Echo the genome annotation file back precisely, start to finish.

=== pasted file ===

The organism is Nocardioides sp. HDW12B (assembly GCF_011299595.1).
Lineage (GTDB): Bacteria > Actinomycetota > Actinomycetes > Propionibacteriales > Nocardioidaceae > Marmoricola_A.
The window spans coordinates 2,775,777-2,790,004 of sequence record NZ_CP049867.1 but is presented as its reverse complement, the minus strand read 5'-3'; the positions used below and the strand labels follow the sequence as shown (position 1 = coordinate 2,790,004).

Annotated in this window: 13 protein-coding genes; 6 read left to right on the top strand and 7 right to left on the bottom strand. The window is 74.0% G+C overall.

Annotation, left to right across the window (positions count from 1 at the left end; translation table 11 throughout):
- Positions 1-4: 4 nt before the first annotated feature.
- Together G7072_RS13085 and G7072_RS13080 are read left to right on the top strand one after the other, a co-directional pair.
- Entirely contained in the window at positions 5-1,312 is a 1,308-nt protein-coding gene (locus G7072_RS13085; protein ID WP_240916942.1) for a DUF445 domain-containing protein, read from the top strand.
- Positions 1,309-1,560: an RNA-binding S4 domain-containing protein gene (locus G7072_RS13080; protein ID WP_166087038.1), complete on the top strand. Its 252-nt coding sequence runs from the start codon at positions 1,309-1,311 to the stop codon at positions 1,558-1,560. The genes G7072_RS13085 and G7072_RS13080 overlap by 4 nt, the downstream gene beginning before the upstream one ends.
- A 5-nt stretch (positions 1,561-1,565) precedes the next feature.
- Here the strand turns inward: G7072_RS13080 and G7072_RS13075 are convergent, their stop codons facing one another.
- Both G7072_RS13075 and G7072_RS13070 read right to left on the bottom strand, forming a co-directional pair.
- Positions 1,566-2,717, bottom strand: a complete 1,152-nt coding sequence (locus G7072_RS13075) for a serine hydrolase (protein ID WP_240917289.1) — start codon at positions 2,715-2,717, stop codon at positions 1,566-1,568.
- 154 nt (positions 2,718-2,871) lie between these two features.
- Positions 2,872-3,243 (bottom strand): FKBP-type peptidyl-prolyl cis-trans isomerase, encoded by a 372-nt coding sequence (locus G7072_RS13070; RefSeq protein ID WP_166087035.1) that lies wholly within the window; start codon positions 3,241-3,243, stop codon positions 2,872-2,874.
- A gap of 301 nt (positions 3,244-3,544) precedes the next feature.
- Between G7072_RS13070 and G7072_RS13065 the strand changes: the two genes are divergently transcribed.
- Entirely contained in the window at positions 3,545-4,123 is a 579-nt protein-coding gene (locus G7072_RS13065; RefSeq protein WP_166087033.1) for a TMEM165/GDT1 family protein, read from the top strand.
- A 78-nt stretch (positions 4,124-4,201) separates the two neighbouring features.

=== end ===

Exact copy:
The organism is Nocardioides sp. HDW12B (assembly GCF_011299595.1).
Lineage (GTDB): Bacteria > Actinomycetota > Actinomycetes > Propionibacteriales > Nocardioidaceae > Marmoricola_A.
The window spans coordinates 2,775,777-2,790,004 of sequence record NZ_CP049867.1 but is presented as its reverse complement, the minus strand read 5'-3'; the positions used below and the strand labels follow the sequence as shown (position 1 = coordinate 2,790,004).

Annotated in this window: 13 protein-coding genes; 6 read left to right on the top strand and 7 right to left on the bottom strand. The window is 74.0% G+C overall.

Annotation, left to right across the window (positions count from 1 at the left end; translation table 11 throughout):
- Positions 1-4: 4 nt before the first annotated feature.
- Together G7072_RS13085 and G7072_RS13080 are read left to right on the top strand one after the other, a co-directional pair.
- Entirely contained in the window at positions 5-1,312 is a 1,308-nt protein-coding gene (locus G7072_RS13085; protein ID WP_240916942.1) for a DUF445 domain-containing protein, read from the top strand.
- Positions 1,309-1,560: an RNA-binding S4 domain-containing protein gene (locus G7072_RS13080; protein ID WP_166087038.1), complete on the top strand. Its 252-nt coding sequence runs from the start codon at positions 1,309-1,311 to the stop codon at positions 1,558-1,560. The genes G7072_RS13085 and G7072_RS13080 overlap by 4 nt, the downstream gene beginning before the upstream one ends.
- A 5-nt stretch (positions 1,561-1,565) precedes the next feature.
- Here the strand turns inward: G7072_RS13080 and G7072_RS13075 are convergent, their stop codons facing one another.
- Both G7072_RS13075 and G7072_RS13070 read right to left on the bottom strand, forming a co-directional pair.
- Positions 1,566-2,717, bottom strand: a complete 1,152-nt coding sequence (locus G7072_RS13075) for a serine hydrolase (protein ID WP_240917289.1) — start codon at positions 2,715-2,717, stop codon at positions 1,566-1,568.
- 154 nt (positions 2,718-2,871) lie between these two features.
- Positions 2,872-3,243 (bottom strand): FKBP-type peptidyl-prolyl cis-trans isomerase, encoded by a 372-nt coding sequence (locus G7072_RS13070; RefSeq protein ID WP_166087035.1) that lies wholly within the window; start codon positions 3,241-3,243, stop codon positions 2,872-2,874.
- A gap of 301 nt (positions 3,244-3,544) precedes the next feature.
- Between G7072_RS13070 and G7072_RS13065 the strand changes: the two genes are divergently transcribed.
- Entirely contained in the window at positions 3,545-4,123 is a 579-nt protein-coding gene (locus G7072_RS13065; RefSeq protein WP_166087033.1) for a TMEM165/GDT1 family protein, read from the top strand.
- A 78-nt stretch (positions 4,124-4,201) separates the two neighbouring features.